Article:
Above all, they are not only them, but above all them, who are the carriers of projects within the framework of agricultural entrepreneurship. These are young people who are trained in this vocational school, agriculture and breeding, and who are therefore intellectuals, but who invest in this agricultural activity with a lot of passion, by putting their expertise and transferring their knowledge within groups. For example, they can show women, often women, older people, certain activities, specific new techniques, certain agricultural innovations. They are also young people who work as consultants for private entrepreneurs for example, by helping them to manage their breeding of hens, chicks, etc. So these young people are very optimistic. They have received solid professional training, both theoretical and practical, and they feel that they have a job, that they have skills that will allow them to succeed in Guinea. They also have elders who are somewhat their model, who have evolved in cooperatives, but who, afterward, set up small businesses. They are also doing very well in market gardening, managing to meet their needs and have access, thanks to market gardening, to an almost constant income. There is someone who told us market gardening is like a tontine. “Whenever I need money, I collect my salad, and I sell it”. These are short-cycle crops, so the produce is almost always available and it’s possible to have access to a regular income that you can count on, and that allows you to achieve something.

Presenter: In the fieldwork, within the MIGCHOICE project framework, you seek to understand better the links between migration and development interventions. One of the main themes that emerge from your field concerns the training of young people in Guinea.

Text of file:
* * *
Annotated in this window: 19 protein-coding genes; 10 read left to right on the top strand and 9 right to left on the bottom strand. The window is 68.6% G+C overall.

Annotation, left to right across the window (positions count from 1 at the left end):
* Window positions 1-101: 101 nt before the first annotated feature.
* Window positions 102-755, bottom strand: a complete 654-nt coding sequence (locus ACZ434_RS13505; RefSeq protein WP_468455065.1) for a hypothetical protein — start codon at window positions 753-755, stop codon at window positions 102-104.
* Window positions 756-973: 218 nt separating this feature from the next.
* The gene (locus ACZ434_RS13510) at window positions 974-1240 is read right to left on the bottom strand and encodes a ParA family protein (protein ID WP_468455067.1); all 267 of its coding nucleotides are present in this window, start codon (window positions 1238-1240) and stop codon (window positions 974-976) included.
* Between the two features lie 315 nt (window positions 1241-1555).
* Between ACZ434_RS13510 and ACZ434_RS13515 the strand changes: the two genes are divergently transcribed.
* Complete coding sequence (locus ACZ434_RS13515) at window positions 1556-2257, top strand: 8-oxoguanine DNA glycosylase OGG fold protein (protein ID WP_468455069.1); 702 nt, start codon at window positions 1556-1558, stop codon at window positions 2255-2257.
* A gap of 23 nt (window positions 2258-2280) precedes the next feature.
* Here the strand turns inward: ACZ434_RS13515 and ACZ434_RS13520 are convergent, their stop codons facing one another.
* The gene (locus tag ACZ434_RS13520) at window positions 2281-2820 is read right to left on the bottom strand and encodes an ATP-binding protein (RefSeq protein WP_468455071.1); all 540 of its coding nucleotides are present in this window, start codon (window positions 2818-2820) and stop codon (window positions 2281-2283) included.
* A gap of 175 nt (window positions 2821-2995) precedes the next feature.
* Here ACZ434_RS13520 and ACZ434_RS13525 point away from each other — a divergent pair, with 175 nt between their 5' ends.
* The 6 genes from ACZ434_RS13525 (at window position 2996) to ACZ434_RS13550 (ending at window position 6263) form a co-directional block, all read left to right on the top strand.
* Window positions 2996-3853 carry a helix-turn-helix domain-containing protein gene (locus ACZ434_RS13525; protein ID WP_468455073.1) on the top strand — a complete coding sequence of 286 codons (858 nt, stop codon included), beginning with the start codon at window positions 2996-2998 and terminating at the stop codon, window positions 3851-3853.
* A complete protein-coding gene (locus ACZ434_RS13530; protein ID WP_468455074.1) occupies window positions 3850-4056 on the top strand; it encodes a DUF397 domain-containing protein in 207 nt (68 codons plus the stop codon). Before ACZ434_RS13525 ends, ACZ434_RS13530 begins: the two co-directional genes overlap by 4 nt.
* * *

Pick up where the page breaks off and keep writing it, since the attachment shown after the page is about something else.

Abdoulaye Somparé: In terms of education, there is not a very big difference. Everywhere we met young people attending school, young graduates of bachelor’s degrees, young graduates of vocational schools such as Don Bosco or ENAE, the Kankan Vocational School of Livestock Agriculture. But what struck us a lot; there is a huge difference, a contrast between university graduate students’ professional projects. Because we had already carried out preliminary research concerning professional integration and its studies, already published in articles, show that Guinean students have a very vague idea of ​​their professional project and their professional paths. Only students from wealthy families and having executive parents have an idea of their future path. They know that they will go abroad, but others do not know apart from these young people. They do not have a concrete plan. A lot of young people say I want to be an entrepreneur. Some people come to schools and educate students. Anyone can be an entrepreneur. But when you ask them how you plan to organize yourself concretely, you will find that they have no concrete idea on this side.

Presenter: I turn to Madam. You were talking about this organization that these different entrepreneurs have on the agricultural side. You have met these young people. You were talking about their profile, but how does that translate in terms of mobility? And what relationship do they have with their country of origin?

Ester Botta Somparé: These young entrepreneurs do not want to leave. That struck us a lot here, with young people in vocational schools, whether it was Don Bosco or ENAE. These are young people who do not have the initial project as a priority. They are of course, attracted to the idea of ​​Europe, which always has an appeal from the point of view of the imagination. They think, for example, that it is in Europe that they could one day carry out training, supplement what they have learned, or visit. But their priority is not really that of going there to work, of going to settle.

On the contrary, some told us about their friends, their parents who left and who find themselves afterwards to be agricultural workers in the fields, for example in Italy, collecting tomatoes, etc. And therefore, something is devaluing concerning the training they received. So, this youthful profile is really rooted in the territory.

A slightly different discourse can be made about the young people we met in Upper Guinea villages. In villages such as Tintioulen or Sabadou-Baranama we met young people who are less educated and find themselves in a situation where they practice agriculture. But their successful agricultural entrepreneurship plans through farming are somewhat hampered by family organization which is sometimes not very beneficial to young people.